New York’s Underbelly

One of the projects I would undoubtably pay to see is the Underbelly Project, one of the greatest urban art operations undergone in the past years.

Photo: Emile Souris

The idea was born back in 2009 from two artists, Workhorse and Pac, who discovered a long time abandoned and incomplete subway station beneath the streets of New York and decided to turn it into one of the biggest unsolicited, unauthorized exhibition spaces in the United States. That is, more precisely, turning an underground station into an underground event.

Photo: Ian Cox

The mission lasted 18 months and involved about 100 contributors from the world’s street art panorama, either famous or not. In 2010, once the work got finished, they decided to celebrate in one night the opening and, at the same time, the closing of the space. With the presence of a journalist (Jasper Rees, The Sunday Times, look for his article here) they decided to guarantee themselves a witness of the unique event presenting this incredible amount of work — a huge exhibition space that probably no one else will ever see, except for a few subway workers.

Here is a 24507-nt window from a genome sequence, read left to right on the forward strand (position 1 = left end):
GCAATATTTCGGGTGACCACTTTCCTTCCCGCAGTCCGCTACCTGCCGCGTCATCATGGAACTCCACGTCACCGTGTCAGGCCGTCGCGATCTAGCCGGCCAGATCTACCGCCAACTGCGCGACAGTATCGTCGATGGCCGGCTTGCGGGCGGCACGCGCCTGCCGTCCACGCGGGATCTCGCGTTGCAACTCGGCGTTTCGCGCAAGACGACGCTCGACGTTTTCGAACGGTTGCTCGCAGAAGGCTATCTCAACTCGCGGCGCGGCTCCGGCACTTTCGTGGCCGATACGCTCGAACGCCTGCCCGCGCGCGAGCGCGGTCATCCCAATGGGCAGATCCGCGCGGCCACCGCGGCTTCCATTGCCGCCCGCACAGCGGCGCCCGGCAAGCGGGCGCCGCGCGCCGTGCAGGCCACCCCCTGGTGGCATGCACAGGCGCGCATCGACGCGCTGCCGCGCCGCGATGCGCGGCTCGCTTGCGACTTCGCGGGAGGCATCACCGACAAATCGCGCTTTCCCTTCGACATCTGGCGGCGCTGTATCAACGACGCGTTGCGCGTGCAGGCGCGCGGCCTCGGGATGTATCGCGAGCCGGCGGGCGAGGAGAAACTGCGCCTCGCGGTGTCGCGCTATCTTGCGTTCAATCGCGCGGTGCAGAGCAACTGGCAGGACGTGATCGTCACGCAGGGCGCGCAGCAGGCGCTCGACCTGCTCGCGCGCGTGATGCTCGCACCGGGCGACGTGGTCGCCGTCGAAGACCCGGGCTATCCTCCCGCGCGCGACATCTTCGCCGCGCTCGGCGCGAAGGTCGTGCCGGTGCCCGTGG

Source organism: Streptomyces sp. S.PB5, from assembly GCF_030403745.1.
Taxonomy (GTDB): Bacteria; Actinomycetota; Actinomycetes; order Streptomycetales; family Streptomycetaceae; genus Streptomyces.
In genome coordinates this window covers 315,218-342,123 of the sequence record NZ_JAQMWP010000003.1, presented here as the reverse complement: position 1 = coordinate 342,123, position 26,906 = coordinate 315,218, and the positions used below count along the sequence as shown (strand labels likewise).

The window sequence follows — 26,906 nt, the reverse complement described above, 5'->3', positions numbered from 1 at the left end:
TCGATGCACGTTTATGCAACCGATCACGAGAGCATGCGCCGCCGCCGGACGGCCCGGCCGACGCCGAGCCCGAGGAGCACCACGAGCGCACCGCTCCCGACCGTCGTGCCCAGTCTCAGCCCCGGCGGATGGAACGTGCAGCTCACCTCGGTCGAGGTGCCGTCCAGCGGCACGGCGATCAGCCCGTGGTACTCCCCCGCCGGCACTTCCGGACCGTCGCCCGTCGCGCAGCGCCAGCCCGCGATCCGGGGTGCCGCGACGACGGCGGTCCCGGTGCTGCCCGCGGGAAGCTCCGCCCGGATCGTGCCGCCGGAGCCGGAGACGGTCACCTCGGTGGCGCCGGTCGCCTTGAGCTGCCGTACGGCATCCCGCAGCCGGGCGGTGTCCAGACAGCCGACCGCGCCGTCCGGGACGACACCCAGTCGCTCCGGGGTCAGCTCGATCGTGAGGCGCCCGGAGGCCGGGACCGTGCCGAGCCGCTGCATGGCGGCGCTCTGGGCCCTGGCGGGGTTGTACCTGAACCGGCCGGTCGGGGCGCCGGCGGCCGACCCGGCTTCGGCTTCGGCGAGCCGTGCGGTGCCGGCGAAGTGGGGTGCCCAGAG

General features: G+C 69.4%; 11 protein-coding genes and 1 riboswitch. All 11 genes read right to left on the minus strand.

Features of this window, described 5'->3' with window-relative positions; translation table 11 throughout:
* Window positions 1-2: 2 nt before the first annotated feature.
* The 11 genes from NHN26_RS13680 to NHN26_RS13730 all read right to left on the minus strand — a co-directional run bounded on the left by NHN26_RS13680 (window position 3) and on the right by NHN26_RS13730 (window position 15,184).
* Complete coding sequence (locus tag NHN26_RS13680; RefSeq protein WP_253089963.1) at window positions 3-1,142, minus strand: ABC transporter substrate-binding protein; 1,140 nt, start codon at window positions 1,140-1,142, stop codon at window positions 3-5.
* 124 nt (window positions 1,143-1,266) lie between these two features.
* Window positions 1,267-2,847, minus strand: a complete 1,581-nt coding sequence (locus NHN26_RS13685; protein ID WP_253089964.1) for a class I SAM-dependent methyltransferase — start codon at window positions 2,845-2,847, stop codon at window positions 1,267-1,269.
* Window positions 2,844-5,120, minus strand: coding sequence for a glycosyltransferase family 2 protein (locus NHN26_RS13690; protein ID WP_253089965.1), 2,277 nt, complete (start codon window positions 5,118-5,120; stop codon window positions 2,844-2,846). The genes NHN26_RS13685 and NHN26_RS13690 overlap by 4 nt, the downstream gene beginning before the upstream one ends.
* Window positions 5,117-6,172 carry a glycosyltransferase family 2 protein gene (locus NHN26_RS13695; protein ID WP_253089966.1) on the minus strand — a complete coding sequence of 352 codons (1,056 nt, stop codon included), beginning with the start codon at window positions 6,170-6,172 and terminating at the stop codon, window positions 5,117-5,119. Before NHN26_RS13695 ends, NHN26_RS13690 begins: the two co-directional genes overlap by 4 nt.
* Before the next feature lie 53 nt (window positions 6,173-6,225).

Why doing this whole operation to close everything the same day of the opening and keeping it almost unknown? Well, apparently they wanted to keep their art away from the market, scared by the many examples of street art deviation to commercial rules we see nowadays: they somehow created their own, uncontaminated world. A world which we’ll probably never see but, if time and humidity allow, will stay somewhere there under New York. The webpage of the project is still under construction but we hope some more images will come up soon to the public. In the meanwhile, check out this link.